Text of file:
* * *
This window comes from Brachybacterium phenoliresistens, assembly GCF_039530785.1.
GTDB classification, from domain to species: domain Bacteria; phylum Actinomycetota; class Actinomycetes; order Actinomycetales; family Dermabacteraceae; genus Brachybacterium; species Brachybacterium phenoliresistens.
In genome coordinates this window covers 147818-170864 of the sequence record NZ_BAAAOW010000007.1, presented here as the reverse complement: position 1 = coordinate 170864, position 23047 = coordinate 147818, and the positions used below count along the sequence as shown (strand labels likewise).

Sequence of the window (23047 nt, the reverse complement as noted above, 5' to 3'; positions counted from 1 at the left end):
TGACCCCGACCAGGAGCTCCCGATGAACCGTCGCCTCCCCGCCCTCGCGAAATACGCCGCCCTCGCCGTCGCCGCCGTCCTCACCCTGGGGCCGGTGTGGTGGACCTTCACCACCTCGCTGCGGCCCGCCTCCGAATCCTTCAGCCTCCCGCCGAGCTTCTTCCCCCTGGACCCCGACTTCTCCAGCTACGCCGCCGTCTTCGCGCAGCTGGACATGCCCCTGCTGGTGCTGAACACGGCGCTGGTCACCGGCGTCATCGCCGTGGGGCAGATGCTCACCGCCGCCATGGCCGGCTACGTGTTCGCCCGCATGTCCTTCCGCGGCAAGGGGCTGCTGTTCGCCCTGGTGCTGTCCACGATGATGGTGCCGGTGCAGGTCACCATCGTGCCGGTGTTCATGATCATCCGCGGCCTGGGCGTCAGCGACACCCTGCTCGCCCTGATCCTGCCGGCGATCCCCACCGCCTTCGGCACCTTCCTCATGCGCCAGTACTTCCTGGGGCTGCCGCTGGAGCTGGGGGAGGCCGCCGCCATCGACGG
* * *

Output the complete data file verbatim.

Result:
This window comes from Brachybacterium phenoliresistens, assembly GCF_039530785.1.
GTDB classification, from domain to species: domain Bacteria; phylum Actinomycetota; class Actinomycetes; order Actinomycetales; family Dermabacteraceae; genus Brachybacterium; species Brachybacterium phenoliresistens.
In genome coordinates this window covers 147818-170864 of the sequence record NZ_BAAAOW010000007.1, presented here as the reverse complement: position 1 = coordinate 170864, position 23047 = coordinate 147818, and the positions used below count along the sequence as shown (strand labels likewise).

Sequence of the window (23047 nt, the reverse complement as noted above, 5' to 3'; positions counted from 1 at the left end):
TGACCCCGACCAGGAGCTCCCGATGAACCGTCGCCTCCCCGCCCTCGCGAAATACGCCGCCCTCGCCGTCGCCGCCGTCCTCACCCTGGGGCCGGTGTGGTGGACCTTCACCACCTCGCTGCGGCCCGCCTCCGAATCCTTCAGCCTCCCGCCGAGCTTCTTCCCCCTGGACCCCGACTTCTCCAGCTACGCCGCCGTCTTCGCGCAGCTGGACATGCCCCTGCTGGTGCTGAACACGGCGCTGGTCACCGGCGTCATCGCCGTGGGGCAGATGCTCACCGCCGCCATGGCCGGCTACGTGTTCGCCCGCATGTCCTTCCGCGGCAAGGGGCTGCTGTTCGCCCTGGTGCTGTCCACGATGATGGTGCCGGTGCAGGTCACCATCGTGCCGGTGTTCATGATCATCCGCGGCCTGGGCGTCAGCGACACCCTGCTCGCCCTGATCCTGCCGGCGATCCCCACCGCCTTCGGCACCTTCCTCATGCGCCAGTACTTCCTGGGGCTGCCGCTGGAGCTGGGGGAGGCCGCCGCCATCGACGG